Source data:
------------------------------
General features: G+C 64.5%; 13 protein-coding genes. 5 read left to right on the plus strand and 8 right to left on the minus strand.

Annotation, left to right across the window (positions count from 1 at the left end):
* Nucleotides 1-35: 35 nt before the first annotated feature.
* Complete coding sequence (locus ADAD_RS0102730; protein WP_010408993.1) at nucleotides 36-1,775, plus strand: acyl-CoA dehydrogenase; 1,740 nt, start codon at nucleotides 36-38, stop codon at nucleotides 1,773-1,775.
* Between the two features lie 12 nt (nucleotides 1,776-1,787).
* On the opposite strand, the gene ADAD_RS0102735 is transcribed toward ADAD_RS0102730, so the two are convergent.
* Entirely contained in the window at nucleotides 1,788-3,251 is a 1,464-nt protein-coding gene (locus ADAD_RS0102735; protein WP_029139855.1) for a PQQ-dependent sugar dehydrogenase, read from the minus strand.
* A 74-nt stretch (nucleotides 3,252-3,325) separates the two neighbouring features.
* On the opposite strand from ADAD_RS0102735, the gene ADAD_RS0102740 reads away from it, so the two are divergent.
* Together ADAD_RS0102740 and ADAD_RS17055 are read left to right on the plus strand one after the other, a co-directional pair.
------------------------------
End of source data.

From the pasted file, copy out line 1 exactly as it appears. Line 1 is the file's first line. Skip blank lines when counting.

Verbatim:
General features: G+C 64.5%; 13 protein-coding genes. 5 read left to right on the plus strand and 8 right to left on the minus strand.